Democratic vice presidential nominee Tim Kaine is joining those predicting that his fellow Senate Democrats will force through changes to the chamber’s rules to ensure confirmation of a potential Supreme Court pick next year.
Should the Virginia Democrat and ticket mate Hillary Clinton win next month, he could make pivotal procedural decisions in such a “nuclear option” standoff after Jan. 20, since the vice president also serves as president of the Senate and has the option to preside.
The “nuclear option” describes efforts to change the Senate’s rules to decide on an issue with a simple majority of senators and bypass the customary procedure requiring a two-thirds vote to overcome filibuster threats.
In an interview with The Huffington Post on the campaign trail in Ohio, Kaine offered up what he called a “prediction” about what may play out if the nomination of President Barack Obama's Supreme Court pick, Judge Merrick Garland, isn’t considered during the post-election lame duck session.
“We will change the Senate rules to uphold the law, that the court will be nine members,” Kaine said, pointing out that he will be serving in the Senate at least into January.
“I was in the Senate when the Republicans’ stonewalling around appointments caused Senate Democratic majority to switch the vote threshold on appointments from 60 to 51. And we did it on everything but a Supreme Court justice,” Kaine said. “If these guys think they’re going to stonewall the filling of that vacancy or other vacancies, then a Democratic Senate majority will say, ‘We’re not going to let you thwart the law.’”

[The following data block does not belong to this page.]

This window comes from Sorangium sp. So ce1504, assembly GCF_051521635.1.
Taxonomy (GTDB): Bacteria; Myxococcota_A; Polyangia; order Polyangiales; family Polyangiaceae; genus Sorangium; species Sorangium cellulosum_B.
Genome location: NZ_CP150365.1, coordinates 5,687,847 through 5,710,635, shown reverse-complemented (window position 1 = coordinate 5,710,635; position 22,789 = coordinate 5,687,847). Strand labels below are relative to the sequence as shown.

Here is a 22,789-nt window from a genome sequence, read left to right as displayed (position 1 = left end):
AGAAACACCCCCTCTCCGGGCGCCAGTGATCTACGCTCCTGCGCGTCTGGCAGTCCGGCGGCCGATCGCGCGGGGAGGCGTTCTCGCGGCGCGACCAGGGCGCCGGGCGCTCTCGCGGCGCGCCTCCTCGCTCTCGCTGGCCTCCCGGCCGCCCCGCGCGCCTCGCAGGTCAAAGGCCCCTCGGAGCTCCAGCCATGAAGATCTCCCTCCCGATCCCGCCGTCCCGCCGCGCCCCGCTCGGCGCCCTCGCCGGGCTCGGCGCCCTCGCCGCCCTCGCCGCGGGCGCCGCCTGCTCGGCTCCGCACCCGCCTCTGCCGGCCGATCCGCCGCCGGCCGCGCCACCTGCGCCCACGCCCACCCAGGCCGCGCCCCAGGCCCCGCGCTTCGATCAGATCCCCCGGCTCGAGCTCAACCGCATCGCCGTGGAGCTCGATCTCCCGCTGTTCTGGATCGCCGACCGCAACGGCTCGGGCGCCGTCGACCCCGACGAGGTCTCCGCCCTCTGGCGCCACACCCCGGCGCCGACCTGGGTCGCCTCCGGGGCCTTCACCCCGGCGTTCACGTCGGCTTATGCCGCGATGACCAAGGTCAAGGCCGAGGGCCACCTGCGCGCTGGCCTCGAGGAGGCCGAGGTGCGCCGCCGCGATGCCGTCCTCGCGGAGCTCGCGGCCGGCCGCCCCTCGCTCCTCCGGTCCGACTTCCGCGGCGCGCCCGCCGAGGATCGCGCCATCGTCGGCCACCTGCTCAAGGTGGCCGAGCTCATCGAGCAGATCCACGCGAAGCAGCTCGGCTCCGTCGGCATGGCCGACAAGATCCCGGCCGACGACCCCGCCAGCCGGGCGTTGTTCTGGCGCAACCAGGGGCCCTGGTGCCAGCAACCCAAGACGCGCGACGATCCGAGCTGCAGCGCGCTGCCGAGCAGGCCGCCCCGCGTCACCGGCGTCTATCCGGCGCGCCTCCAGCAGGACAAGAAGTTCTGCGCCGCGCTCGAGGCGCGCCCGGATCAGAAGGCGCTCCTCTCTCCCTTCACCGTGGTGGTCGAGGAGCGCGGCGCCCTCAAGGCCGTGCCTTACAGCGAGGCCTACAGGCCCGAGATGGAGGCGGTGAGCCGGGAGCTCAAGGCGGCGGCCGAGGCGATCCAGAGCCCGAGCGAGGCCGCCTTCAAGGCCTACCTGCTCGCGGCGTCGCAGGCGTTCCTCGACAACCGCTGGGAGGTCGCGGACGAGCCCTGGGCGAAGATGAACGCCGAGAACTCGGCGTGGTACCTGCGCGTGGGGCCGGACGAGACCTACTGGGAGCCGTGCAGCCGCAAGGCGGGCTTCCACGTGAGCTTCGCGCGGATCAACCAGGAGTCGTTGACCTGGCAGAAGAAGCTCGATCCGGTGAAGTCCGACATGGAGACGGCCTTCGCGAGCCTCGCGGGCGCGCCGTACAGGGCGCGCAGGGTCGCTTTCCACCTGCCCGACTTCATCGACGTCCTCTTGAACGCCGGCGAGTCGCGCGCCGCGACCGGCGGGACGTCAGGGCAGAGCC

Retiring Senate Minority Leader Harry Reid worked those procedural changes as majority leader back in 2013. And the Nevada Democrat has suggested his party could be prepared to go further next year.
Sen. Charles E. Schumer, the New York Democrat in line to succeed Reid, has called getting a progressive majority on the Supreme Court his top goal, should his party gain control of the Senate in 2017.
But the Kaine prediction comes with some serious caveats. For one, the Clinton-Kaine ticket would need to win the White House. Second, Senate Democrats would need to win the seats needed to at least get to a 50-50 tie, at which point the vice president (likely Kaine, but potentially still Joseph R. Biden Jr., would be able to make the parliamentary rulings and break ties).
And the threats may not need to come to pass, either.
“I think there’s still a significant likelihood that Merrick Garland will get a vote before the end of the year,” Kaine said.
Fissures appear to be emerging among GOP senators about what to do about the Garland nomination after the election, particularly if Clinton defeats Republican rival Donald Trump to keep the presidency in Democratic hands.
“The battle is: Do we want a lawfully constituted full court or will we let the Republicans have a hobbled, limited and weakened court?” Kaine told The Huffington Post. “The voters are going to stop them, or we’re going to stop them.”